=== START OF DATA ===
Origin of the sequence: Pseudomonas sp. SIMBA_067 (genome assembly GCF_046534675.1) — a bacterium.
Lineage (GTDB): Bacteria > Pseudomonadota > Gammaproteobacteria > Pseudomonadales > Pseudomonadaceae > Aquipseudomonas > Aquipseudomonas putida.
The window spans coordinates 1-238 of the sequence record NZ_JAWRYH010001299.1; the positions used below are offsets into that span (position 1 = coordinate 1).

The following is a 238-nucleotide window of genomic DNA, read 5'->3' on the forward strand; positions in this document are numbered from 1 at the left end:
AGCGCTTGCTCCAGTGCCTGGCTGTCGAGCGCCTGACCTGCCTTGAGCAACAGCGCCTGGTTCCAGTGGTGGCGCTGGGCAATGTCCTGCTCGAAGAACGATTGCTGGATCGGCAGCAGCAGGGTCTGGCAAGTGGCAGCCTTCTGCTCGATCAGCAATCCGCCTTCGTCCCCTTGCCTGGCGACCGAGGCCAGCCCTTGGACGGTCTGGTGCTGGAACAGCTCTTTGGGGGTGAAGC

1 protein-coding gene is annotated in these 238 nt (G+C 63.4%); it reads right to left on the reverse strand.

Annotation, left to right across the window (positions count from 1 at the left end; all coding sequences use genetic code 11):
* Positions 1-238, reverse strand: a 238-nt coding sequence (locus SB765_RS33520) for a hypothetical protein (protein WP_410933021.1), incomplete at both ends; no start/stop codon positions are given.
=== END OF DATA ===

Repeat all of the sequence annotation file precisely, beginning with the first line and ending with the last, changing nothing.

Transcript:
Origin of the sequence: Pseudomonas sp. SIMBA_067 (genome assembly GCF_046534675.1) — a bacterium.
Lineage (GTDB): Bacteria > Pseudomonadota > Gammaproteobacteria > Pseudomonadales > Pseudomonadaceae > Aquipseudomonas > Aquipseudomonas putida.
The window spans coordinates 1-238 of the sequence record NZ_JAWRYH010001299.1; the positions used below are offsets into that span (position 1 = coordinate 1).

The following is a 238-nucleotide window of genomic DNA, read 5'->3' on the forward strand; positions in this document are numbered from 1 at the left end:
AGCGCTTGCTCCAGTGCCTGGCTGTCGAGCGCCTGACCTGCCTTGAGCAACAGCGCCTGGTTCCAGTGGTGGCGCTGGGCAATGTCCTGCTCGAAGAACGATTGCTGGATCGGCAGCAGCAGGGTCTGGCAAGTGGCAGCCTTCTGCTCGATCAGCAATCCGCCTTCGTCCCCTTGCCTGGCGACCGAGGCCAGCCCTTGGACGGTCTGGTGCTGGAACAGCTCTTTGGGGGTGAAGC

1 protein-coding gene is annotated in these 238 nt (G+C 63.4%); it reads right to left on the reverse strand.

Annotation, left to right across the window (positions count from 1 at the left end; all coding sequences use genetic code 11):
* Positions 1-238, reverse strand: a 238-nt coding sequence (locus SB765_RS33520) for a hypothetical protein (protein WP_410933021.1), incomplete at both ends; no start/stop codon positions are given.